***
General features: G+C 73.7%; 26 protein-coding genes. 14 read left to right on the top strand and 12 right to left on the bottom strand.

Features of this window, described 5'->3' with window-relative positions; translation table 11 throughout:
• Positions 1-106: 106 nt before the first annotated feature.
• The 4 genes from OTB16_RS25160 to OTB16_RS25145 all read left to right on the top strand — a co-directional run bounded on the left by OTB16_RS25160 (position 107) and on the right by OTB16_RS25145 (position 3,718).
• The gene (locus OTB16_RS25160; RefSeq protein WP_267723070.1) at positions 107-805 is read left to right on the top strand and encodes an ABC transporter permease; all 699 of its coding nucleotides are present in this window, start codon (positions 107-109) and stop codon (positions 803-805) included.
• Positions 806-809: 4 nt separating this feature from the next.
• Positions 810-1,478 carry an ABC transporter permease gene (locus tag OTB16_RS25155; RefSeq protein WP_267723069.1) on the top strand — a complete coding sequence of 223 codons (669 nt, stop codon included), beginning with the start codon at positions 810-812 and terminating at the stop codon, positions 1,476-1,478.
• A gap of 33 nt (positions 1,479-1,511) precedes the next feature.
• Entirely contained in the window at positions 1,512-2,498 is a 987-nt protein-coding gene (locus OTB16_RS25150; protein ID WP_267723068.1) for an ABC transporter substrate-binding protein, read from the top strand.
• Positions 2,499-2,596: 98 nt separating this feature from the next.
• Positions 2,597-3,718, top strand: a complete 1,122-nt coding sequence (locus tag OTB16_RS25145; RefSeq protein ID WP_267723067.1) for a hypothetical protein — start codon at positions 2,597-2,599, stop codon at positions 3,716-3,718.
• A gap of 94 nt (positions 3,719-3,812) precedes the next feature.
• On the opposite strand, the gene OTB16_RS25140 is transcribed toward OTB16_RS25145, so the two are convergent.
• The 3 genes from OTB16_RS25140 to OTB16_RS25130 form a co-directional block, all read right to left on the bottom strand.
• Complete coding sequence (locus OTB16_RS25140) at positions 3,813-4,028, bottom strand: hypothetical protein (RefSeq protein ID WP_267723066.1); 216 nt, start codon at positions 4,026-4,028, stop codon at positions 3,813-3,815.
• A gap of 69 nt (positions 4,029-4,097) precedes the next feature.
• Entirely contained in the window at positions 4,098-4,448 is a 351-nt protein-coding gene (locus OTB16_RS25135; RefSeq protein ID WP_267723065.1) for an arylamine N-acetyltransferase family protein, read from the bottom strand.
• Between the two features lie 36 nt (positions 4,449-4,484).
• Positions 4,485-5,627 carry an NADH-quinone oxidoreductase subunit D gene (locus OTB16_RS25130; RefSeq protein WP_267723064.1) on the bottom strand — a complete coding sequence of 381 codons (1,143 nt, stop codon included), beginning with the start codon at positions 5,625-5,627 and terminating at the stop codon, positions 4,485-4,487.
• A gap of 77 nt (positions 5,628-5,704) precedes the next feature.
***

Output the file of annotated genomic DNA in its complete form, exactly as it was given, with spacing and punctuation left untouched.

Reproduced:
General features: G+C 73.7%; 26 protein-coding genes. 14 read left to right on the top strand and 12 right to left on the bottom strand.

Features of this window, described 5'->3' with window-relative positions; translation table 11 throughout:
• Positions 1-106: 106 nt before the first annotated feature.
• The 4 genes from OTB16_RS25160 to OTB16_RS25145 all read left to right on the top strand — a co-directional run bounded on the left by OTB16_RS25160 (position 107) and on the right by OTB16_RS25145 (position 3,718).
• The gene (locus OTB16_RS25160; RefSeq protein WP_267723070.1) at positions 107-805 is read left to right on the top strand and encodes an ABC transporter permease; all 699 of its coding nucleotides are present in this window, start codon (positions 107-109) and stop codon (positions 803-805) included.
• Positions 806-809: 4 nt separating this feature from the next.
• Positions 810-1,478 carry an ABC transporter permease gene (locus tag OTB16_RS25155; RefSeq protein WP_267723069.1) on the top strand — a complete coding sequence of 223 codons (669 nt, stop codon included), beginning with the start codon at positions 810-812 and terminating at the stop codon, positions 1,476-1,478.
• A gap of 33 nt (positions 1,479-1,511) precedes the next feature.
• Entirely contained in the window at positions 1,512-2,498 is a 987-nt protein-coding gene (locus OTB16_RS25150; protein ID WP_267723068.1) for an ABC transporter substrate-binding protein, read from the top strand.
• Positions 2,499-2,596: 98 nt separating this feature from the next.
• Positions 2,597-3,718, top strand: a complete 1,122-nt coding sequence (locus tag OTB16_RS25145; RefSeq protein ID WP_267723067.1) for a hypothetical protein — start codon at positions 2,597-2,599, stop codon at positions 3,716-3,718.
• A gap of 94 nt (positions 3,719-3,812) precedes the next feature.
• On the opposite strand, the gene OTB16_RS25140 is transcribed toward OTB16_RS25145, so the two are convergent.
• The 3 genes from OTB16_RS25140 to OTB16_RS25130 form a co-directional block, all read right to left on the bottom strand.
• Complete coding sequence (locus OTB16_RS25140) at positions 3,813-4,028, bottom strand: hypothetical protein (RefSeq protein ID WP_267723066.1); 216 nt, start codon at positions 4,026-4,028, stop codon at positions 3,813-3,815.
• A gap of 69 nt (positions 4,029-4,097) precedes the next feature.
• Entirely contained in the window at positions 4,098-4,448 is a 351-nt protein-coding gene (locus OTB16_RS25135; RefSeq protein ID WP_267723065.1) for an arylamine N-acetyltransferase family protein, read from the bottom strand.
• Between the two features lie 36 nt (positions 4,449-4,484).
• Positions 4,485-5,627 carry an NADH-quinone oxidoreductase subunit D gene (locus OTB16_RS25130; RefSeq protein WP_267723064.1) on the bottom strand — a complete coding sequence of 381 codons (1,143 nt, stop codon included), beginning with the start codon at positions 5,625-5,627 and terminating at the stop codon, positions 4,485-4,487.
• A gap of 77 nt (positions 5,628-5,704) precedes the next feature.